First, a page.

The QuickBooks Platform
Monday, November 7, 2016 at 8:56AM
Todd Hoff in Example

This is a guest post by Siddharth Ram – Chief Architect, Small Business. [email protected].

The QuickBooks ecosystem is the largest small business SaaS product. The QuickBooks Platform supports bookkeeping, payroll and payment solutions for small businesses, their customers and accountants worldwide. Since QuickBooks is also a compliance & tax filing platform, consistency in reporting is extremely important.. Financial reporting requires flexibility in queries – a given report may have dozens of different dimensions that can be tweaked. Collaboration requires multiple edits by employees, Accountants and Business owners at the same time, leading to potential conflicts. All this leads to solving interesting scaling problems at Intuit.

Solving for scalability requires thinking on multiple time horizons and axes. Scaling is not just about scaling software – it is also about people scalability, process scalability and culture scalability. All these axes are actively worked on at Intuit. Our goal with employees is to create an atmosphere that allows them to do the best work of their lives.

Background

 

The QuickBooks Online product is a decade and a half old. It was built as a monolith, without clear separation of concerns. The monolith has served Intuit well – millions of customers use it with hundreds of millions of transactions in a given day. This was partly possible because swimlaning was built into the product. This allowed scaling by formulaic splits (customers are ‘homed’ in a particular shard). Today, we are well on our way to splitting the monolith into multiple services and moving to AWS as the primary hosting solution.

The Numbers

The Technology

The Culture

Interesting challenges in scalability

Scaling characteristics


Products like QuickBooks Online have scaling characteristics that are different from other SaaS products. A query for a report may have a dozen of more filters applied on it. These queries are generally not the same across companies. Reporting has tax consequences and hence must always be consistent with the books. Collaboration may take place with multiple edits being made by an Accountant and a Small Business owner at the same time. The software need to determine how to handle conflicts.  All this leads to interesting ways of scaling on the QuickBooks Platform at Intuit.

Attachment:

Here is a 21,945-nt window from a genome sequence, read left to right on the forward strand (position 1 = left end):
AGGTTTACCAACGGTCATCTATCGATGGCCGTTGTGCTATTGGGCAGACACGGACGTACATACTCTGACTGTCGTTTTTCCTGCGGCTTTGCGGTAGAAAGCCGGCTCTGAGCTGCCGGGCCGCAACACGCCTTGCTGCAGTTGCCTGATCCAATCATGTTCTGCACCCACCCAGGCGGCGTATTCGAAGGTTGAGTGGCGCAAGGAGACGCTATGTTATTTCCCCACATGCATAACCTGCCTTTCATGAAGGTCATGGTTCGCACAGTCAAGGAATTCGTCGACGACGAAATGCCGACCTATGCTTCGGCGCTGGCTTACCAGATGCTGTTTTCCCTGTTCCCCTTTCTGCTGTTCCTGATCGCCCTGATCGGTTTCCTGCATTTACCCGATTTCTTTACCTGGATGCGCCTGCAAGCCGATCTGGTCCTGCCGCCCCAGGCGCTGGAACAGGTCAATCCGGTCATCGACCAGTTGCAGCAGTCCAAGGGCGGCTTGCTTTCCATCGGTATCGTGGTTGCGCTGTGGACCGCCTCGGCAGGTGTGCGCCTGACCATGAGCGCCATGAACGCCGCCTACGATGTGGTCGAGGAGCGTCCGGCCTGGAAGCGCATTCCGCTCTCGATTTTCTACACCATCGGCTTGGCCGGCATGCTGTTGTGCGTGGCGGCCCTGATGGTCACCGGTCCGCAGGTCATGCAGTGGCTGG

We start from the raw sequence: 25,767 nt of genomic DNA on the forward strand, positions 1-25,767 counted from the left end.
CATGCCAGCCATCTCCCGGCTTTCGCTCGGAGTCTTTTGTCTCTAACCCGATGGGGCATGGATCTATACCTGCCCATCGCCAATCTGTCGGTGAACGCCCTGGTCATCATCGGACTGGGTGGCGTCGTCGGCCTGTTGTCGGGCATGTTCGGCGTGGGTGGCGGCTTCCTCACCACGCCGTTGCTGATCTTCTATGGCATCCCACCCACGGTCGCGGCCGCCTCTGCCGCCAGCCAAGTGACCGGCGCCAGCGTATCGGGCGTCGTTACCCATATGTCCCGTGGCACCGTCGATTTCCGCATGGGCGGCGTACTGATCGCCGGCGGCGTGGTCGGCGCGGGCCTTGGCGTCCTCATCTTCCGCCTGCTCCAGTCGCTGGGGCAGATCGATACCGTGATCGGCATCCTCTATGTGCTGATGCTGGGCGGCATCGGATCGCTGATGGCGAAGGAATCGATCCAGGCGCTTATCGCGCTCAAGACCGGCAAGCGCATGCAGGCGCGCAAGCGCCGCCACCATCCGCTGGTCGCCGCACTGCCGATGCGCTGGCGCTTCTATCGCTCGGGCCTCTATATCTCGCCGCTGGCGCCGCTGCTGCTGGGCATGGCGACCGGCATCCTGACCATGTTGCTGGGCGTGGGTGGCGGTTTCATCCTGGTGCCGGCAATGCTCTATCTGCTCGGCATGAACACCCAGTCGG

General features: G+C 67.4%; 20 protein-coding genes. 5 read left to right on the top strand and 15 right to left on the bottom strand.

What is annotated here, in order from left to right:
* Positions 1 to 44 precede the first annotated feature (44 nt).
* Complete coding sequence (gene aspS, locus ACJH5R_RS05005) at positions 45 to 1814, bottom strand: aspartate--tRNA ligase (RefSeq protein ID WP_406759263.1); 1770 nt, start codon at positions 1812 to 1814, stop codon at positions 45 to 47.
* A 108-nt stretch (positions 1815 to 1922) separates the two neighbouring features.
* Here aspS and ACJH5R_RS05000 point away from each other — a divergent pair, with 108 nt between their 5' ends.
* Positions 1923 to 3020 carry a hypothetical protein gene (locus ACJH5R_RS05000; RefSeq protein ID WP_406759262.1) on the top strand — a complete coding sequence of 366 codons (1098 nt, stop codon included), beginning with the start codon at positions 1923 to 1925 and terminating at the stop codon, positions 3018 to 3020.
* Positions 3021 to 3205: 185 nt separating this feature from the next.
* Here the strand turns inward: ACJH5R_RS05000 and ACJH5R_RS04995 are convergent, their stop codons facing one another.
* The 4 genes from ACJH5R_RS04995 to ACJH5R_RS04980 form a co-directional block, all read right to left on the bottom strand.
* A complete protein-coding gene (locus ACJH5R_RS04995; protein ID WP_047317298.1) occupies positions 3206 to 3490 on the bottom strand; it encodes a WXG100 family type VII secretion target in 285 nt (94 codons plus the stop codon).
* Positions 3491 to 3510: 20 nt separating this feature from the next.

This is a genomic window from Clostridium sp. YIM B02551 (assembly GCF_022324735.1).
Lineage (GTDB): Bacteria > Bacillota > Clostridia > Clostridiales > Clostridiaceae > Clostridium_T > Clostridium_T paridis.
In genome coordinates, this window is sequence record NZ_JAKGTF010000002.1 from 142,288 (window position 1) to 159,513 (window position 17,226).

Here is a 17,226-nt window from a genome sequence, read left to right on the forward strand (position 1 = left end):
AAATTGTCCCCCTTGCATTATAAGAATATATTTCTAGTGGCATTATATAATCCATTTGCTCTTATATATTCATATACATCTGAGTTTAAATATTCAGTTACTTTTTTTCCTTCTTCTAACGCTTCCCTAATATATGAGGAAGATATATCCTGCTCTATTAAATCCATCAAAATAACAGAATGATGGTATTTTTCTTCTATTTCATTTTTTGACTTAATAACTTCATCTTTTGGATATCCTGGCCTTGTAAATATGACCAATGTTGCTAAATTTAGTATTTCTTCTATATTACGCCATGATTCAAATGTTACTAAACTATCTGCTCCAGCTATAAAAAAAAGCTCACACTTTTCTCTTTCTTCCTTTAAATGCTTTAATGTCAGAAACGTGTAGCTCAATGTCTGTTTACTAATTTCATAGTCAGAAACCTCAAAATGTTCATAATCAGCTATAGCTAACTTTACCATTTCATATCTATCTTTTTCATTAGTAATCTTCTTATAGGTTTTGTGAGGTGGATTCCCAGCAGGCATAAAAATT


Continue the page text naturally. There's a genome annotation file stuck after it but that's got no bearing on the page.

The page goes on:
Variability

 

The QuickBooks platform serves millions of small businesses, their customers and Accountants globally. Customers are served for a diverse set of use cases: The variability the product needs to address include:

This is a subset of the diversity we handle. While there is a lot of diversity that is addressed, there are some fundamental concerns that the platform always solves for. Security, Privacy, Scalability and Quality are addressed as part of the fundamental building blocks of the software.

Scaling Philosophy


The QuickBooks platform generally follows the ‘scalability cube’ model, by scaling on three dimensions:

X Axis – Read Replicas

The X axis is used primarily for read replicas. As is the case for many SaaS products, there are a large number of reads compared to the number of writes. A common – and relatively expensive –read operation is reporting. Small Business and accountants need to understand how their business is doing. We deliver insights via a QuickBooks Money Bar, and more detailed insights through a large number of reports (e.g. Balance Sheet, Profit and Loss Reports). Read replicas allow us to both reduce the hotspots in access and deliver precomputed reports

Y Axis – Services

A second dimension to scaling is to break products in distinct services. The QuickBooks platform is modeled as 14 distinct domains, which are composed into products. The services API, is on its fourth revision now – the V3 QuickBooks API can be found at http://developer.intuit.com.

Z Axis – formulaic splits

The Z Axis refers to ‘sharding’ - de-normalized data that allows high scale. QuickBooks splits customers based on the attributes of the company. Each shard is then shared with other companies with similar attributes.

The C axis

In addition to these aspects, we often talking about a ‘C’ axis – the culture axis, which is a key way for us to scale. Key reinforcements for us on the C axis are (a) a culture of metrics – you cannot fix what you cannot observe (b) a culture of ownership via a devops model and (c) customer backed thinking in whatever we do.

Scaling the front end

At over 200KLOC, QuickBooks onlike has a very large Javascript footprint. Part of scaling the front end has meant understanding how to ensure that changes are isolated and components are reusable – to the point that 3rd parties can plug in directly to the front end, and anyone following rules can contribute components. Scaling also means having uniformity in styles that are easy to adhere to.

Journey to Public Cloud

A key strategy at Intuit is to move all software assets to AWS. In the public cloud, given shared infrastructure, additional considerations need to be made for security and privacy. We use the following general principles in moving software to AWS:

Key Lessons

 

Article originally appeared on (http://highscalability.com/).
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